Throughout September the Disability Royal Commission held public hearings into the treatment of First Nations children with disability in out-of-home-care.
The Commission heard from a First Nations teenager about his experience in out-of-home care. He told the Commission how his experience of abuse, violence, and trauma saw him enter into the Northern Territory's youth justice system from age 10. His story was one of several from young First Nations people.
It is well documented that First Nations children with disability are over represented in out-home-care, making up 38% of children in care, despite only making up 6% of the population.
As Peter Collins, the director of Aboriginal Legal Service of Western Australia told the Commission, there have been many reports into the treatment of Aboriginal people within the health and disability systems, but often they're excluded from finding solutions. He urged for policymakers to listen to Aboriginal communities and work with them to improve outcomes for First Nations children with a disability.
As well as these public hearings, in late September the Commission released a draft report on the COVID-19 vaccine rollout for people with a disability.
As has been well covered by the media the report found three key problems in the vaccine rollout, including: failure to consult with people with disability and those who work in the sector; a lack of transparency about how the decision to deprioritise vaccinations for people with disability; and a failure to provide clear, accessible information about the vaccines to people with disability.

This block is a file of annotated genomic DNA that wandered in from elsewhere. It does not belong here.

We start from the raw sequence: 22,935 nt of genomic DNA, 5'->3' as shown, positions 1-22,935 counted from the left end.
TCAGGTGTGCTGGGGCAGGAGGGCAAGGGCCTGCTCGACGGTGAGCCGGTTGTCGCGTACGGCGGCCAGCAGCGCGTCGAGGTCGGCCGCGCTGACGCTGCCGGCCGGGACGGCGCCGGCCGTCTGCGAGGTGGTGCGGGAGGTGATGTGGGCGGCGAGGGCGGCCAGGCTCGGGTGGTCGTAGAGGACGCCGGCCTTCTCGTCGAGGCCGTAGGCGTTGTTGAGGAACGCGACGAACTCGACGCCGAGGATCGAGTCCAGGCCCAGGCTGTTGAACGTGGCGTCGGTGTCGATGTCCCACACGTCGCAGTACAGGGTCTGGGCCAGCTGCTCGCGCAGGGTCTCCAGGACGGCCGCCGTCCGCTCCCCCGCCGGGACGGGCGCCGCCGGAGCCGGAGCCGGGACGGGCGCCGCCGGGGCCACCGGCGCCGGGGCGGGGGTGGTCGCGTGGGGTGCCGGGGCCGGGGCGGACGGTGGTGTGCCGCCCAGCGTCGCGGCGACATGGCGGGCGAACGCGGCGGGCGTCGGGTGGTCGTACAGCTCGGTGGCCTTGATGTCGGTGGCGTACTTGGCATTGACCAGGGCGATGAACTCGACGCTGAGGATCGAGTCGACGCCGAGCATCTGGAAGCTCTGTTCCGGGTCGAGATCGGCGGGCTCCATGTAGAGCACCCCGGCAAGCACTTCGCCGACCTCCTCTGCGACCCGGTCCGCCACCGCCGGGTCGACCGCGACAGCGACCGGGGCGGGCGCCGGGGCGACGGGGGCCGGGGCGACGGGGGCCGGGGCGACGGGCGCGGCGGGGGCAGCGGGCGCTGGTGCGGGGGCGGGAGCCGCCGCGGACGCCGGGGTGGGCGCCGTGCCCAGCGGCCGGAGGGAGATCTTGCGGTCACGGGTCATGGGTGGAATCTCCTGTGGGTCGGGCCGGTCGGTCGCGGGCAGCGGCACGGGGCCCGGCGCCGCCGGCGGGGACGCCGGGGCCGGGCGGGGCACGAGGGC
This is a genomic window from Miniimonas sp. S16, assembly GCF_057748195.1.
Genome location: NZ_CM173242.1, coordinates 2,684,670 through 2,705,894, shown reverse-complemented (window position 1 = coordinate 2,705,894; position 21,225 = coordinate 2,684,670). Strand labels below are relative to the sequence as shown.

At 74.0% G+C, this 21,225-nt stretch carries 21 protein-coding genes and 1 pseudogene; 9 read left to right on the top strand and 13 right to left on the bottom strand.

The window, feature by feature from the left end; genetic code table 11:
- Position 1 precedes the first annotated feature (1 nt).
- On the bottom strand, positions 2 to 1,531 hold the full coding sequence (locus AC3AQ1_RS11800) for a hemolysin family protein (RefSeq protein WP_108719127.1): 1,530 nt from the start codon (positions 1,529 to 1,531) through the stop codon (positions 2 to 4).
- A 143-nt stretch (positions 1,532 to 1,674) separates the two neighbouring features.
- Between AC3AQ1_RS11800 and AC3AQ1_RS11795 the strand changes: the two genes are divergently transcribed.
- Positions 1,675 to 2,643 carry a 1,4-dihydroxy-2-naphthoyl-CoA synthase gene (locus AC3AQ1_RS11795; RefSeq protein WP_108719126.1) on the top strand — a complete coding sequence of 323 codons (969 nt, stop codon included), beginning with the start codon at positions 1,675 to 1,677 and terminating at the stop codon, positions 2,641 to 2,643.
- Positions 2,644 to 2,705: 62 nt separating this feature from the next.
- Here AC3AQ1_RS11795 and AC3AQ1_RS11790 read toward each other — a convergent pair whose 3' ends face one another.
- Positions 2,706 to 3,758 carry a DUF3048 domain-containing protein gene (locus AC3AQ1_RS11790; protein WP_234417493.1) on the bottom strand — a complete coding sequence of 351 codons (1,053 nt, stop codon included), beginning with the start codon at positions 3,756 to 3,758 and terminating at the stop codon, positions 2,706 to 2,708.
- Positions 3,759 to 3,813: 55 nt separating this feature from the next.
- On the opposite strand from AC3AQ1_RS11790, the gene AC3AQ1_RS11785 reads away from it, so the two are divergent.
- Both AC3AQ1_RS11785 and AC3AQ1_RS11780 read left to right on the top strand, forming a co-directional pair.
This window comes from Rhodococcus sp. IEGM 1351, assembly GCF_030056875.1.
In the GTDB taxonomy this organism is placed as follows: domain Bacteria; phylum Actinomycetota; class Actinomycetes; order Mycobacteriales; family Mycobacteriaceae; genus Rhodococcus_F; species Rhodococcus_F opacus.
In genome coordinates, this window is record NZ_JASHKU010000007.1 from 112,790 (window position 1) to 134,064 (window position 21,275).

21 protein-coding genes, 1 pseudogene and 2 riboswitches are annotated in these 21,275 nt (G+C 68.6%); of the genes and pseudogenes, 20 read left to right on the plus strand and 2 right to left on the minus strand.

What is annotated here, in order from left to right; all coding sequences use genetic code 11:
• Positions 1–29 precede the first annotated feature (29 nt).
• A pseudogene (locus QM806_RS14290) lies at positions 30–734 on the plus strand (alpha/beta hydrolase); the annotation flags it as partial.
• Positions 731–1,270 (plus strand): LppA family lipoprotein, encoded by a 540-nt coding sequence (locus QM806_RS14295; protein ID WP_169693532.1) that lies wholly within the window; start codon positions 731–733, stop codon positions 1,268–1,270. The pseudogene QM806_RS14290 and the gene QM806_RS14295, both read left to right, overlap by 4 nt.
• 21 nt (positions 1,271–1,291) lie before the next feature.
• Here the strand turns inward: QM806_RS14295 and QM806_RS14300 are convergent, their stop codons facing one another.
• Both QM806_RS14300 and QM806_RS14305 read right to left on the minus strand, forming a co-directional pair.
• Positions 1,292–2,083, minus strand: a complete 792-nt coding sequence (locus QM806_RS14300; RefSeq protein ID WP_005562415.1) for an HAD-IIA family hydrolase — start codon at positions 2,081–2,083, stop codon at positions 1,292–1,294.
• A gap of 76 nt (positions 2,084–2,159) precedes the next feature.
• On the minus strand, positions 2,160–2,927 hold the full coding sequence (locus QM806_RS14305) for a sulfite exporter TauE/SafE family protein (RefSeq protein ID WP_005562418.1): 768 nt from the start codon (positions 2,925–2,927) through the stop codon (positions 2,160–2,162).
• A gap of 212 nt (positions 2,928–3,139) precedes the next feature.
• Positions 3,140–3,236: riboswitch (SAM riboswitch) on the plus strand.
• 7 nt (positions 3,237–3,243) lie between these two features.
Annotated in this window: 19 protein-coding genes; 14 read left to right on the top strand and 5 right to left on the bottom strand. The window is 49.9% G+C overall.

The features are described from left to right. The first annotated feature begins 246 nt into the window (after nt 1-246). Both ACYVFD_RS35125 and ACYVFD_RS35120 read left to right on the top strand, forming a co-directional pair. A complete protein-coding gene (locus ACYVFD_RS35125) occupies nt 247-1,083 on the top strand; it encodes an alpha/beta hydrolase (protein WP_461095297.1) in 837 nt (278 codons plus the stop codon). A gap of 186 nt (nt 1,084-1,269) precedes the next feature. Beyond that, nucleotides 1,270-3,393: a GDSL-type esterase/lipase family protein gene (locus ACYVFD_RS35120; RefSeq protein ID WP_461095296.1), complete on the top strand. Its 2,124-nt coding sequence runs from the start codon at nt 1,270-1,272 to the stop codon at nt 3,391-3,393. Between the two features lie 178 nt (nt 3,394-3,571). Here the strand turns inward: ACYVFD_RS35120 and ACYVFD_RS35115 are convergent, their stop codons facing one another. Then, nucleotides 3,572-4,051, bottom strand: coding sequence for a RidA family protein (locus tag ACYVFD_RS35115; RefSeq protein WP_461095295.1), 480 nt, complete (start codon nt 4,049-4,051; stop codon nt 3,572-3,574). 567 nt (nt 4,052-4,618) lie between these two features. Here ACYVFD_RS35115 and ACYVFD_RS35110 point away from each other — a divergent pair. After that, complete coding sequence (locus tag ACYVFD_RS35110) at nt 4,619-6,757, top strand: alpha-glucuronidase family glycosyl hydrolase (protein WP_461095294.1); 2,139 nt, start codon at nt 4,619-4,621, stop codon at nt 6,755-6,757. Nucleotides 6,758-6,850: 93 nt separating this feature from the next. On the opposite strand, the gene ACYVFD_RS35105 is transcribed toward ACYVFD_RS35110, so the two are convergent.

In the federal government's statistics shared at the end of September, 68 percent of NDIS participants living in shared accommodation and 59 percent of NDIS-screened workers had been fully vaccinated.
The Commission has urged federal and state governments not to relax public health safety measures until people with a disability have had the opportunity to be vaccinated.
The Commission's draft report has renewed media and community focus on the importance of vaccination for both people with disability and those working in the sector. While it is expected that mandatory vaccinations in the sector will likely be announced before the end of the year Flourish Australia has been proactive in promoting COVID-19 vaccination to staff and people who use our services. So far take up has been encouraging.
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